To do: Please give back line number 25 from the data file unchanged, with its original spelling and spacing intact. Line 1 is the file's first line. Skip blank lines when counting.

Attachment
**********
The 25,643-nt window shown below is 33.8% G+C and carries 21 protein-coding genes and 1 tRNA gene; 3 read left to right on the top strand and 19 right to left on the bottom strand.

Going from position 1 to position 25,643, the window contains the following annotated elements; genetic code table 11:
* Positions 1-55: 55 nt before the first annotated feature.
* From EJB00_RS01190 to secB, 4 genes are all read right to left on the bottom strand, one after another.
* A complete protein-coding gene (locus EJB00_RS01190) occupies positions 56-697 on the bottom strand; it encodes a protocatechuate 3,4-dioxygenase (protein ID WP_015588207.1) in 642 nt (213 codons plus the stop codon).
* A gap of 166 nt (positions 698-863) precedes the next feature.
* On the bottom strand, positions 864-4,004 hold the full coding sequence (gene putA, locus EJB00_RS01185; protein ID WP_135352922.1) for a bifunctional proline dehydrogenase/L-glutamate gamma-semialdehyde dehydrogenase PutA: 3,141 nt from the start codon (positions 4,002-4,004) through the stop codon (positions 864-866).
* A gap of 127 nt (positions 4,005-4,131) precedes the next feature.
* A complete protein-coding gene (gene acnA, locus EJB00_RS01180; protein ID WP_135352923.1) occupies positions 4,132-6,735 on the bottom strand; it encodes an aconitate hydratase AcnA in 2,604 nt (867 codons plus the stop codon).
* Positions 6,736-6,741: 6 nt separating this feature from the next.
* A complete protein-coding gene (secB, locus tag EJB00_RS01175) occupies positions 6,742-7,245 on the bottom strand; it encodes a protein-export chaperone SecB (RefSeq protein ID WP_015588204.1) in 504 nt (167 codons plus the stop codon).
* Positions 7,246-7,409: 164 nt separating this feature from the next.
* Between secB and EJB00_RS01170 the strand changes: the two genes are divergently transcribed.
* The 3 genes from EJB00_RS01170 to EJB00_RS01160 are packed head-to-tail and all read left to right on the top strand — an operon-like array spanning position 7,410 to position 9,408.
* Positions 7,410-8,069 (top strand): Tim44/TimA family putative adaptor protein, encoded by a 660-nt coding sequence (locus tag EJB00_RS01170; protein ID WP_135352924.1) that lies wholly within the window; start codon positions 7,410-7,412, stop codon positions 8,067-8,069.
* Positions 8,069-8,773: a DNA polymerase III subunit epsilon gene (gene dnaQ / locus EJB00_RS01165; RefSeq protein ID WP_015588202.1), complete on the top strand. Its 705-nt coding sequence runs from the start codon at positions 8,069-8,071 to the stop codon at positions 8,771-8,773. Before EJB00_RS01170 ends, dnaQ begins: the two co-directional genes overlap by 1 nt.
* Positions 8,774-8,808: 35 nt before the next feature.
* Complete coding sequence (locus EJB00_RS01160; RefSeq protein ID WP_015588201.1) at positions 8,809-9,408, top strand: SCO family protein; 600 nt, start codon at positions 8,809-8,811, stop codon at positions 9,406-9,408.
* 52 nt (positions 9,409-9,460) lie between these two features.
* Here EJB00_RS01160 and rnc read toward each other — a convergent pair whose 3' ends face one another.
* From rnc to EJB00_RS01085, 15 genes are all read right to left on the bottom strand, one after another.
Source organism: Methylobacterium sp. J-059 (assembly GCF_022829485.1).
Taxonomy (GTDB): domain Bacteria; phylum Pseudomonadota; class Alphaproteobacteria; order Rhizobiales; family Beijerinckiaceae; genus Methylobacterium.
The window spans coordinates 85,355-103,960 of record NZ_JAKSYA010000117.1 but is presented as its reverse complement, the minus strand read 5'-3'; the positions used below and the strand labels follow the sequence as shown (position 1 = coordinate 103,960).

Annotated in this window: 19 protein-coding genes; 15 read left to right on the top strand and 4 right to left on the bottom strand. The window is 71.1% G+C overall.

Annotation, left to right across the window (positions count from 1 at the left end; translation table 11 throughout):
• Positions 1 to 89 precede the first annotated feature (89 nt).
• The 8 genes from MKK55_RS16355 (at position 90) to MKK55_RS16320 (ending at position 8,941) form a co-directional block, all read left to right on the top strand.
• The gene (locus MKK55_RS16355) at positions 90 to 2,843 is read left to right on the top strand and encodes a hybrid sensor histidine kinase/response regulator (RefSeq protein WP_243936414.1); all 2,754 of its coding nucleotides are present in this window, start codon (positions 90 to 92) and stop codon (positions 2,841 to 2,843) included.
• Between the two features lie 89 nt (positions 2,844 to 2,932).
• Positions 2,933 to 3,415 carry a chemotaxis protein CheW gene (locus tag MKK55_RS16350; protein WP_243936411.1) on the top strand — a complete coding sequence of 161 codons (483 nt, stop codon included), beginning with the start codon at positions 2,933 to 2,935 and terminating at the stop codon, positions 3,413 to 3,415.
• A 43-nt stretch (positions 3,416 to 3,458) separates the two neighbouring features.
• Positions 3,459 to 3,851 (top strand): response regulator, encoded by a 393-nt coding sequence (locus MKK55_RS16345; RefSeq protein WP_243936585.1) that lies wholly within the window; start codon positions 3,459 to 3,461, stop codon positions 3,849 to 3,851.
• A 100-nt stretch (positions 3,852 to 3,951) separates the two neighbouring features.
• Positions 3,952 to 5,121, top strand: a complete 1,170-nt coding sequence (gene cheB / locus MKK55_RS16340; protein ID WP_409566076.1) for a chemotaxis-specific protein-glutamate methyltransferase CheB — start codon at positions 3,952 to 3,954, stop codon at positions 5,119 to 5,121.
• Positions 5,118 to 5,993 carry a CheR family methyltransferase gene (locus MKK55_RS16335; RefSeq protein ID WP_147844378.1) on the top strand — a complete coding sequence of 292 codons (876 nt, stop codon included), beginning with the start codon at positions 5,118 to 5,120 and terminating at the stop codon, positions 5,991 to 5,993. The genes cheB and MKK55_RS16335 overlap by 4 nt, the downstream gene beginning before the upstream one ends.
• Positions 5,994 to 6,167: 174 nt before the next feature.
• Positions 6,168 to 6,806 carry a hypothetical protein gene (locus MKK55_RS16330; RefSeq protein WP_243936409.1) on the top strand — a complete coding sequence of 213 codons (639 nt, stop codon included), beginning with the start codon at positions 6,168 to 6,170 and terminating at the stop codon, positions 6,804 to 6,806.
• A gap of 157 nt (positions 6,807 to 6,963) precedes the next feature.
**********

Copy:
Annotated in this window: 19 protein-coding genes; 15 read left to right on the top strand and 4 right to left on the bottom strand. The window is 71.1% G+C overall.